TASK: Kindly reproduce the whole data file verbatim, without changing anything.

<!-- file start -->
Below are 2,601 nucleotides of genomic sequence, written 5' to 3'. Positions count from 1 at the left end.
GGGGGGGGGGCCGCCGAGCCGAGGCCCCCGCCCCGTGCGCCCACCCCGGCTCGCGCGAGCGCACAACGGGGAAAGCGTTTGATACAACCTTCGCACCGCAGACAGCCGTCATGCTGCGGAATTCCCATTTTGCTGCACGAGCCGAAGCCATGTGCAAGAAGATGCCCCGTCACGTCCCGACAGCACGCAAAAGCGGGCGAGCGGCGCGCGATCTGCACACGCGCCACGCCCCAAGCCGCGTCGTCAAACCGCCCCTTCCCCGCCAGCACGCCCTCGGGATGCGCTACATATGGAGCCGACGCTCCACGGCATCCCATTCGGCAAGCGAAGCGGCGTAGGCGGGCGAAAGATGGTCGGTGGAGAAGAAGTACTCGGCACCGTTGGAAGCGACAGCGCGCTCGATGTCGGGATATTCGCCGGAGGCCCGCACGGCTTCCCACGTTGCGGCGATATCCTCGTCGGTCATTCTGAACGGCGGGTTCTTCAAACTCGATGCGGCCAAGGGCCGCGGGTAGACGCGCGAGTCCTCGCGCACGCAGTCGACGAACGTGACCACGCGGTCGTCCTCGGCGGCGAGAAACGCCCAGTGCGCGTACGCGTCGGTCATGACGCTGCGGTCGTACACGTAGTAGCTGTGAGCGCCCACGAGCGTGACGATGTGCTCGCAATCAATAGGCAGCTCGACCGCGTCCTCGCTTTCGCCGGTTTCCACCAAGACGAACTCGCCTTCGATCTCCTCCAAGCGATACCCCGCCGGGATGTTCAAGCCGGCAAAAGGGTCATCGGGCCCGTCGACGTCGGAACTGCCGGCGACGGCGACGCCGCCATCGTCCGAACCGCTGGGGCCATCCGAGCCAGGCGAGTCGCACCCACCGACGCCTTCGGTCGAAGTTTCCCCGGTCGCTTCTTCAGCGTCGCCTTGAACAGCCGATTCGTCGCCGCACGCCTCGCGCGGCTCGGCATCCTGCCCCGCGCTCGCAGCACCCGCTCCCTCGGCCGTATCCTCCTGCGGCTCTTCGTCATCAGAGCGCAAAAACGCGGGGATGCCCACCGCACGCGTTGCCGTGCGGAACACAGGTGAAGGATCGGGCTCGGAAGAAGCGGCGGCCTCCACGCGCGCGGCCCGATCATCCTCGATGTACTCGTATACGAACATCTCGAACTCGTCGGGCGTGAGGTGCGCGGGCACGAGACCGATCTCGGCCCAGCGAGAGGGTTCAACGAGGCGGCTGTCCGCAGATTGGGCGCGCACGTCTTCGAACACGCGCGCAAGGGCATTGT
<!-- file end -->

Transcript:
Below are 2,601 nucleotides of genomic sequence, written 5' to 3'. Positions count from 1 at the left end.
GGGGGGGGGGCCGCCGAGCCGAGGCCCCCGCCCCGTGCGCCCACCCCGGCTCGCGCGAGCGCACAACGGGGAAAGCGTTTGATACAACCTTCGCACCGCAGACAGCCGTCATGCTGCGGAATTCCCATTTTGCTGCACGAGCCGAAGCCATGTGCAAGAAGATGCCCCGTCACGTCCCGACAGCACGCAAAAGCGGGCGAGCGGCGCGCGATCTGCACACGCGCCACGCCCCAAGCCGCGTCGTCAAACCGCCCCTTCCCCGCCAGCACGCCCTCGGGATGCGCTACATATGGAGCCGACGCTCCACGGCATCCCATTCGGCAAGCGAAGCGGCGTAGGCGGGCGAAAGATGGTCGGTGGAGAAGAAGTACTCGGCACCGTTGGAAGCGACAGCGCGCTCGATGTCGGGATATTCGCCGGAGGCCCGCACGGCTTCCCACGTTGCGGCGATATCCTCGTCGGTCATTCTGAACGGCGGGTTCTTCAAACTCGATGCGGCCAAGGGCCGCGGGTAGACGCGCGAGTCCTCGCGCACGCAGTCGACGAACGTGACCACGCGGTCGTCCTCGGCGGCGAGAAACGCCCAGTGCGCGTACGCGTCGGTCATGACGCTGCGGTCGTACACGTAGTAGCTGTGAGCGCCCACGAGCGTGACGATGTGCTCGCAATCAATAGGCAGCTCGACCGCGTCCTCGCTTTCGCCGGTTTCCACCAAGACGAACTCGCCTTCGATCTCCTCCAAGCGATACCCCGCCGGGATGTTCAAGCCGGCAAAAGGGTCATCGGGCCCGTCGACGTCGGAACTGCCGGCGACGGCGACGCCGCCATCGTCCGAACCGCTGGGGCCATCCGAGCCAGGCGAGTCGCACCCACCGACGCCTTCGGTCGAAGTTTCCCCGGTCGCTTCTTCAGCGTCGCCTTGAACAGCCGATTCGTCGCCGCACGCCTCGCGCGGCTCGGCATCCTGCCCCGCGCTCGCAGCACCCGCTCCCTCGGCCGTATCCTCCTGCGGCTCTTCGTCATCAGAGCGCAAAAACGCGGGGATGCCCACCGCACGCGTTGCCGTGCGGAACACAGGTGAAGGATCGGGCTCGGAAGAAGCGGCGGCCTCCACGCGCGCGGCCCGATCATCCTCGATGTACTCGTATACGAACATCTCGAACTCGTCGGGCGTGAGGTGCGCGGGCACGAGACCGATCTCGGCCCAGCGAGAGGGTTCAACGAGGCGGCTGTCCGCAGATTGGGCGCGCACGTCTTCGAACACGCGCGCAAGGGCATTGT